“Unprecedented surge in food demand” while retail sales plummet, reports BRC
16 Apr 2020 --- UK retail sales have declined 4.3 percent over a span of five weeks during the coronavirus crisis, according to the British Retail Consortium (BRC)-KPMG Retail Sales Monitor for March 2020, marking an historic low. This is the sharpest decline since 1995, and as the British government enforced lockdown measures, a stark contrast in sales before and after the restrictions were put in place became evident. However, the initial period of lockdown and quarantine measures led to an “unprecedented surge” in demand for food. This was evident at the time when supermarket shelves were stripped as panic buying spread around the country.
Last month, the BRC emphasized that supermarkets were working round the clock to help consumers get the products they need by trying to keep shops well-stocked and deliveries running as smoothly as possible.
UK food retailers wrote a joint letter to shoppers in the wake of the pandemic to reassure them about the extra steps being taken and called on them to be considerate in the way they shop, discouraging stockpiling and panic buying, which was apparent in many supermarkets across the country.
At the time, Helen Dickinson, OBE, BRC Chief Executive said, “In the face of unprecedented demand as a result of coronavirus, food retailers have come together to ask their customers to support each other to make sure everyone can get access to the products they need.”
Meanwhile, food policy experts from a UK university warned that the UK’s supplies of fresh fruit and vegetables could be severely disrupted by the crisis. They also explained how supermarkets’ move to “just-in-time” supply chains severely dented their resilience to cope during unprecedented times.
The latest figures cover five weeks from March 1 to April 4. The first three weeks of March saw retail sales grow by 12 percent but declined 27 percent in the last two weeks of the period. Over the three months to March, food sales increased 4.9 percent on a like-for-like basis and 5.1 percent on a total basis. This is higher than the 12-month total average growth of 2.4 percent.
In March, UK retail sales decreased 3.5 percent on a like-for-like basis from March 2019, when they had decreased 3.5 percent from the preceding year.
“In March, the necessary measures to fight the spread of coronavirus led to the worst decline in retail sales on record. Furthermore, the headline figure masked even more dramatic swings: food and essentials faced an unprecedented surge in demand in the early part of March, only to drop significantly into negative growth after the lockdown and introduction of social distancing in stores,” Dickinson explains.
“Retail sales experienced an historic drop in March, with COVID-19 changing the consumer landscape significantly. UK lockdown has prompted a fundamental rethink of what is deemed essential. Total sales may ‘only’ be down 4.3 percent, but the sharp divide between food and non-food, and between physical and online, is far more drastic,” Paul Martin, UK Head of Retail at KPMG, a global network of professional firms providing audit, tax and advisory services comments.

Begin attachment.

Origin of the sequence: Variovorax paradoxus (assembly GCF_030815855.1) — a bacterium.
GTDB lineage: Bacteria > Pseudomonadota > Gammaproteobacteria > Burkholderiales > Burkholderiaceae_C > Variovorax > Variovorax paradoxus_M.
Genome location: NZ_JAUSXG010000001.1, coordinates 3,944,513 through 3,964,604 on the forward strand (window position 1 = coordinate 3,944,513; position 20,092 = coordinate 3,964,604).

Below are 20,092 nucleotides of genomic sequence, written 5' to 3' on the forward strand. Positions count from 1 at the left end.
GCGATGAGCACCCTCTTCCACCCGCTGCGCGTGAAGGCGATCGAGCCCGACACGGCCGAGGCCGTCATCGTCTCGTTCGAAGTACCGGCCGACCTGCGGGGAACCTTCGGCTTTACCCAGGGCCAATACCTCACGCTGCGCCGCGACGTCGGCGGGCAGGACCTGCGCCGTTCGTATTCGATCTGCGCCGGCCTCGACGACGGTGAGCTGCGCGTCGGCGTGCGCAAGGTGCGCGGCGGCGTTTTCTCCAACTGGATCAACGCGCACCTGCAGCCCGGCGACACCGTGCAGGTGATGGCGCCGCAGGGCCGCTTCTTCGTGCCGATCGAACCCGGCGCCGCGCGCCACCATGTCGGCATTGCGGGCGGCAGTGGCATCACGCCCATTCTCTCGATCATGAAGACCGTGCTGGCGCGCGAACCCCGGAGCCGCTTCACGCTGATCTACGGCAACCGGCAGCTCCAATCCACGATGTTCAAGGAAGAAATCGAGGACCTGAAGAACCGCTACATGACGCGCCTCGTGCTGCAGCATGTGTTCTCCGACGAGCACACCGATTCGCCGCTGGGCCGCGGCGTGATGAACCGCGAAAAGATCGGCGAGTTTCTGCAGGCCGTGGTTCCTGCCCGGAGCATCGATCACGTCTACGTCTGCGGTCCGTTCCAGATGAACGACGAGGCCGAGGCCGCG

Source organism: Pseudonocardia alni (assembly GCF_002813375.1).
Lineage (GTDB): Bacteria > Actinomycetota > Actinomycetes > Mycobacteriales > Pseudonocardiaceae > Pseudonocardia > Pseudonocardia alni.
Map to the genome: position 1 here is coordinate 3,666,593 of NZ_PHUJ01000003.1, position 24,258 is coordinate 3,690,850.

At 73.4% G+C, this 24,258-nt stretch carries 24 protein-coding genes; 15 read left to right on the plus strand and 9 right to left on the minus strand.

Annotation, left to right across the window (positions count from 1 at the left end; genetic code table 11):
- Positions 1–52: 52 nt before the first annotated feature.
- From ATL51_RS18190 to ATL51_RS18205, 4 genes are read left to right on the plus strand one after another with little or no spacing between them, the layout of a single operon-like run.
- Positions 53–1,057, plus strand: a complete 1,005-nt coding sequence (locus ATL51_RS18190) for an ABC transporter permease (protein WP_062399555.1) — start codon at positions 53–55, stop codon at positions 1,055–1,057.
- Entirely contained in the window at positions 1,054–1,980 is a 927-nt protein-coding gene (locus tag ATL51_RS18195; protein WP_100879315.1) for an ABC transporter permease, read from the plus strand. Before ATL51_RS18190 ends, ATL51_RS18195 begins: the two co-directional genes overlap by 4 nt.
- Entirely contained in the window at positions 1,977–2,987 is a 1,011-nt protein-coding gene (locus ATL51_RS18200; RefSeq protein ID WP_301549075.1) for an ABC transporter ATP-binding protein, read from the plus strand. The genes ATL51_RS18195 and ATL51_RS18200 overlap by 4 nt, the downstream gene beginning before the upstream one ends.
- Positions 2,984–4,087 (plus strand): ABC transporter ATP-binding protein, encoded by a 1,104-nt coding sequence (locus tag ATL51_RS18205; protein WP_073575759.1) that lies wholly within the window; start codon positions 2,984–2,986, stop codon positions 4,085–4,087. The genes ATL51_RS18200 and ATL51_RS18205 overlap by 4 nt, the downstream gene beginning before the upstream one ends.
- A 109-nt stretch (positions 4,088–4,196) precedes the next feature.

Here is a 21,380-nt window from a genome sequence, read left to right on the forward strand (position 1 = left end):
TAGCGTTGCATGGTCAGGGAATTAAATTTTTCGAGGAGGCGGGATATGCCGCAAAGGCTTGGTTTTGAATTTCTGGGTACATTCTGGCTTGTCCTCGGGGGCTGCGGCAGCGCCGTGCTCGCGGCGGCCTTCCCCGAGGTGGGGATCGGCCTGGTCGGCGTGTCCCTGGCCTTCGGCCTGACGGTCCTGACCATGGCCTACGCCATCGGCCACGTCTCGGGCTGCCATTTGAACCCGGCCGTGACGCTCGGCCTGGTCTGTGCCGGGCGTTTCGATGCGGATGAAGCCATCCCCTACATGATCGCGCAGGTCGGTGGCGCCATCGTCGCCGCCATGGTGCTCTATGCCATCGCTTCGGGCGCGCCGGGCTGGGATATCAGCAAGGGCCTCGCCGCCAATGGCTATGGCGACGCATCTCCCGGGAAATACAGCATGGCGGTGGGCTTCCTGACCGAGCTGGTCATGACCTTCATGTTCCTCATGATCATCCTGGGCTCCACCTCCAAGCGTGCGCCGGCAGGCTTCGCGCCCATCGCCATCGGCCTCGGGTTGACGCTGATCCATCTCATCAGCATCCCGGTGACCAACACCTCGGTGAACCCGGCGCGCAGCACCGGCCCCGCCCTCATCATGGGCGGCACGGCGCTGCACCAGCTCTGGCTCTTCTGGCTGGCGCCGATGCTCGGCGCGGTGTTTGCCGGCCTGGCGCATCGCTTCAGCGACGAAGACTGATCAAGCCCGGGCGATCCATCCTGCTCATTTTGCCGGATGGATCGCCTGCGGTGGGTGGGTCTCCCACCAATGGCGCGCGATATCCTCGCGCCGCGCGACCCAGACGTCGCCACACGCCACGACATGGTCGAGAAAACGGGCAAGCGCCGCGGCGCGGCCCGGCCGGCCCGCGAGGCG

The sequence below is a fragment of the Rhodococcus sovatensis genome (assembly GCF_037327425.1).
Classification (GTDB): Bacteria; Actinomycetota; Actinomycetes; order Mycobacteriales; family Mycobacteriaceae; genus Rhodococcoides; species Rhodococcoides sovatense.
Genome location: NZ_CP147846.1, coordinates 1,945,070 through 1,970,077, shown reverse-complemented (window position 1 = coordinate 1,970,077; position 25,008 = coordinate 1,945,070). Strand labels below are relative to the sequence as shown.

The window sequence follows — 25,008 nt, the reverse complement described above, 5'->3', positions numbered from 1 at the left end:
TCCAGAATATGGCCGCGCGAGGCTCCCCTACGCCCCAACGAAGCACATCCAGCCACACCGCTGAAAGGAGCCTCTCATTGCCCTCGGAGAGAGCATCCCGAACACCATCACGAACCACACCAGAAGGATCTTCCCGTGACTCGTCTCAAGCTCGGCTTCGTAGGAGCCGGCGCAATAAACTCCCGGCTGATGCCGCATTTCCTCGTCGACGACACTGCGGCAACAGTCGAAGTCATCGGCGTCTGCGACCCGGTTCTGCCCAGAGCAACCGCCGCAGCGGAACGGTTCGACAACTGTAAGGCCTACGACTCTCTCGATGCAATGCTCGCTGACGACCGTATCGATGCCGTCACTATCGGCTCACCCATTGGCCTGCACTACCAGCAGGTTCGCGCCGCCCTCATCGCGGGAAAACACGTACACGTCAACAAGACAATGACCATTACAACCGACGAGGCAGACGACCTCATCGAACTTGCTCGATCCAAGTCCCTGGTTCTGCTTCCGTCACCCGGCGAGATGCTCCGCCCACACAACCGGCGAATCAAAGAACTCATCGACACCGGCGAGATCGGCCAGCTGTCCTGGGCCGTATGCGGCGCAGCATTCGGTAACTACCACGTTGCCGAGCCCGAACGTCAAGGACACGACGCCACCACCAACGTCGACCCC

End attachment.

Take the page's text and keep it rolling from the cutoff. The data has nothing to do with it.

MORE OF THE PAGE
“The crisis continues; the retail industry is at the epicenter and the tremors will be felt for a long while yet,” Dickinson stresses. “At the same time, supermarkets brace themselves for lower sales, while still spending huge sums on protective measures, donating to food banks and hiring tens of thousands of temporary staff. We welcome the government’s actions to date, yet millions of livelihoods rely on their continued support.”
Commenting on the food and drink sector performance, Susan Barratt, CEO of IDG, a research and training charity for the food and consumer goods industry, says UK grocery retailers faced an unprecedented series of challenges in March. Along with suppliers and logistics partners, they have been critical during the coronavirus outbreak, ensuring consumers have access to food, as well as supporting vulnerable groups in society. “Shoppers are recognizing and appreciating these efforts, with trust in the food industry to support local communities up by 4 percent from February,” she notes.
“As well as tackling the immediate challenges of COVID-19, retailers need to have an eye on the future. Our data shows a significant decline in shopper financial confidence, with 39 percent expecting to be worse off in the year ahead compared to 27 percent in February, indicating the rest of 2020 may be a bumpy ride for many,” Barratt details.
“Staying home has seen a surge in sales of food and beverages, and unsurprisingly health-related goods too. Yet high streets are completely void of footfall and non-food categories like fashion have been forced into hibernation. ,” Martin concludes.
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Edited by Elizabeth Green
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